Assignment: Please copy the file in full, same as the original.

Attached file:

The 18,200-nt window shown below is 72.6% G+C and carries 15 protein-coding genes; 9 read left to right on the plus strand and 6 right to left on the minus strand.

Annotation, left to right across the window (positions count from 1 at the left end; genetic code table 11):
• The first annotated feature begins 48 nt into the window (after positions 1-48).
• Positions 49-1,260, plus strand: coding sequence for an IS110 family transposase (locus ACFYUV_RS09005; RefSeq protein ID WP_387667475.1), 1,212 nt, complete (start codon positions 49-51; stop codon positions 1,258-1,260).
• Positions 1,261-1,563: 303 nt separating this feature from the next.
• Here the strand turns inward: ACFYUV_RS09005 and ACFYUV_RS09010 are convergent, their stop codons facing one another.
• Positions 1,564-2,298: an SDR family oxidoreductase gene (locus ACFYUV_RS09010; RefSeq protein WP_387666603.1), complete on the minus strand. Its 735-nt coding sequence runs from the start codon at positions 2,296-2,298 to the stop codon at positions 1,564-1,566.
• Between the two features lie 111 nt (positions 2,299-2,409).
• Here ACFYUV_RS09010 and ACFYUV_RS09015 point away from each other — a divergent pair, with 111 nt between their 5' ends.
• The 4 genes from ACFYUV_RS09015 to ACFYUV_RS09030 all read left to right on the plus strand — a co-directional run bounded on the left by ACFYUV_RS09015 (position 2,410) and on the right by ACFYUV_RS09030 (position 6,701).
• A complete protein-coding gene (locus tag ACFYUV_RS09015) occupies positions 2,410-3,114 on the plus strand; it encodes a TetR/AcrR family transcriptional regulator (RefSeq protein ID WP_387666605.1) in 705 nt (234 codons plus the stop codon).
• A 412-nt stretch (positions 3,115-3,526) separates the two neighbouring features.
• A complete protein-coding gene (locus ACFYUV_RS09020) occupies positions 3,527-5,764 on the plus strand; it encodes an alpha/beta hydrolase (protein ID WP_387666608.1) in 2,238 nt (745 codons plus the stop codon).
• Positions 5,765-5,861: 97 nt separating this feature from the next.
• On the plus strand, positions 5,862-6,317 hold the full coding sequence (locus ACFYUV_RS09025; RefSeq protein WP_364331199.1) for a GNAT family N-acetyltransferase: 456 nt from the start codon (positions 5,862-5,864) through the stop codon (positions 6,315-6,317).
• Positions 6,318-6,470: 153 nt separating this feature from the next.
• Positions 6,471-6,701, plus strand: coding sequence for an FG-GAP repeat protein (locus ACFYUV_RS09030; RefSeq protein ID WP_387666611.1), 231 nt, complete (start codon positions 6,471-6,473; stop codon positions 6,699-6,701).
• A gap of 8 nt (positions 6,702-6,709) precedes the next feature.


The 18,200-nt window shown below is 72.6% G+C and carries 15 protein-coding genes; 9 read left to right on the plus strand and 6 right to left on the minus strand.

Annotation, left to right across the window (positions count from 1 at the left end; genetic code table 11):
• The first annotated feature begins 48 nt into the window (after positions 1-48).
• Positions 49-1,260, plus strand: coding sequence for an IS110 family transposase (locus ACFYUV_RS09005; RefSeq protein ID WP_387667475.1), 1,212 nt, complete (start codon positions 49-51; stop codon positions 1,258-1,260).
• Positions 1,261-1,563: 303 nt separating this feature from the next.
• Here the strand turns inward: ACFYUV_RS09005 and ACFYUV_RS09010 are convergent, their stop codons facing one another.
• Positions 1,564-2,298: an SDR family oxidoreductase gene (locus ACFYUV_RS09010; RefSeq protein WP_387666603.1), complete on the minus strand. Its 735-nt coding sequence runs from the start codon at positions 2,296-2,298 to the stop codon at positions 1,564-1,566.
• Between the two features lie 111 nt (positions 2,299-2,409).
• Here ACFYUV_RS09010 and ACFYUV_RS09015 point away from each other — a divergent pair, with 111 nt between their 5' ends.
• The 4 genes from ACFYUV_RS09015 to ACFYUV_RS09030 all read left to right on the plus strand — a co-directional run bounded on the left by ACFYUV_RS09015 (position 2,410) and on the right by ACFYUV_RS09030 (position 6,701).
• A complete protein-coding gene (locus tag ACFYUV_RS09015) occupies positions 2,410-3,114 on the plus strand; it encodes a TetR/AcrR family transcriptional regulator (RefSeq protein ID WP_387666605.1) in 705 nt (234 codons plus the stop codon).
• A 412-nt stretch (positions 3,115-3,526) separates the two neighbouring features.
• A complete protein-coding gene (locus ACFYUV_RS09020) occupies positions 3,527-5,764 on the plus strand; it encodes an alpha/beta hydrolase (protein ID WP_387666608.1) in 2,238 nt (745 codons plus the stop codon).
• Positions 5,765-5,861: 97 nt separating this feature from the next.
• On the plus strand, positions 5,862-6,317 hold the full coding sequence (locus ACFYUV_RS09025; RefSeq protein WP_364331199.1) for a GNAT family N-acetyltransferase: 456 nt from the start codon (positions 5,862-5,864) through the stop codon (positions 6,315-6,317).
• Positions 6,318-6,470: 153 nt separating this feature from the next.
• Positions 6,471-6,701, plus strand: coding sequence for an FG-GAP repeat protein (locus ACFYUV_RS09030; RefSeq protein ID WP_387666611.1), 231 nt, complete (start codon positions 6,471-6,473; stop codon positions 6,699-6,701).
• A gap of 8 nt (positions 6,702-6,709) precedes the next feature.